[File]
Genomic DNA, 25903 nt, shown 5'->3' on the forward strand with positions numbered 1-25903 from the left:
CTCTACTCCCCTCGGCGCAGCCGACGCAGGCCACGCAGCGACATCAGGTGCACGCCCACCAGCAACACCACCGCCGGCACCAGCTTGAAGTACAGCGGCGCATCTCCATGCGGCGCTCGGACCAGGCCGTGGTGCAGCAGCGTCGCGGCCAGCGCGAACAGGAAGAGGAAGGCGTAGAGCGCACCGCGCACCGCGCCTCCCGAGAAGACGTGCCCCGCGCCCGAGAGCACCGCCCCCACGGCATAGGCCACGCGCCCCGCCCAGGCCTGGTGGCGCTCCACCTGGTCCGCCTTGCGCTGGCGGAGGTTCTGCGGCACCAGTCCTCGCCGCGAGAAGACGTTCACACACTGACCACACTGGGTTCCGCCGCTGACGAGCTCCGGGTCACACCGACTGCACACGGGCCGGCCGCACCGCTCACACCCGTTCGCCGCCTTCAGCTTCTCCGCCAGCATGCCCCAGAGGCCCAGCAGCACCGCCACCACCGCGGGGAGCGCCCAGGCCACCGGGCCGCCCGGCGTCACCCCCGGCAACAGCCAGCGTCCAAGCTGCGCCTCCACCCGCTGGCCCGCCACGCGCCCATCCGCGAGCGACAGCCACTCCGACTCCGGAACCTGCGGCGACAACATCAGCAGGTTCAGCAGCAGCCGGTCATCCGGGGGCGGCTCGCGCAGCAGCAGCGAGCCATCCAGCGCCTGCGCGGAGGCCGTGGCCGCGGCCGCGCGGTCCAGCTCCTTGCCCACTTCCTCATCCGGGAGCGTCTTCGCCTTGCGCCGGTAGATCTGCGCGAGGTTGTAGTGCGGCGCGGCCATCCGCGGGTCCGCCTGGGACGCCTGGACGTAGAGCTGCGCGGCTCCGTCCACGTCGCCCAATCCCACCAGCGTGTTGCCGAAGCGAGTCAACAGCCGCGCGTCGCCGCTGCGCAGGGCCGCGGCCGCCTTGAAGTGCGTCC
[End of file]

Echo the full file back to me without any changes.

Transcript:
Genomic DNA, 25903 nt, shown 5'->3' on the forward strand with positions numbered 1-25903 from the left:
CTCTACTCCCCTCGGCGCAGCCGACGCAGGCCACGCAGCGACATCAGGTGCACGCCCACCAGCAACACCACCGCCGGCACCAGCTTGAAGTACAGCGGCGCATCTCCATGCGGCGCTCGGACCAGGCCGTGGTGCAGCAGCGTCGCGGCCAGCGCGAACAGGAAGAGGAAGGCGTAGAGCGCACCGCGCACCGCGCCTCCCGAGAAGACGTGCCCCGCGCCCGAGAGCACCGCCCCCACGGCATAGGCCACGCGCCCCGCCCAGGCCTGGTGGCGCTCCACCTGGTCCGCCTTGCGCTGGCGGAGGTTCTGCGGCACCAGTCCTCGCCGCGAGAAGACGTTCACACACTGACCACACTGGGTTCCGCCGCTGACGAGCTCCGGGTCACACCGACTGCACACGGGCCGGCCGCACCGCTCACACCCGTTCGCCGCCTTCAGCTTCTCCGCCAGCATGCCCCAGAGGCCCAGCAGCACCGCCACCACCGCGGGGAGCGCCCAGGCCACCGGGCCGCCCGGCGTCACCCCCGGCAACAGCCAGCGTCCAAGCTGCGCCTCCACCCGCTGGCCCGCCACGCGCCCATCCGCGAGCGACAGCCACTCCGACTCCGGAACCTGCGGCGACAACATCAGCAGGTTCAGCAGCAGCCGGTCATCCGGGGGCGGCTCGCGCAGCAGCAGCGAGCCATCCAGCGCCTGCGCGGAGGCCGTGGCCGCGGCCGCGCGGTCCAGCTCCTTGCCCACTTCCTCATCCGGGAGCGTCTTCGCCTTGCGCCGGTAGATCTGCGCGAGGTTGTAGTGCGGCGCGGCCATCCGCGGGTCCGCCTGGGACGCCTGGACGTAGAGCTGCGCGGCTCCGTCCACGTCGCCCAATCCCACCAGCGTGTTGCCGAAGCGAGTCAACAGCCGCGCGTCGCCGCTGCGCAGGGCCGCGGCCGCCTTGAAGTGCGTCC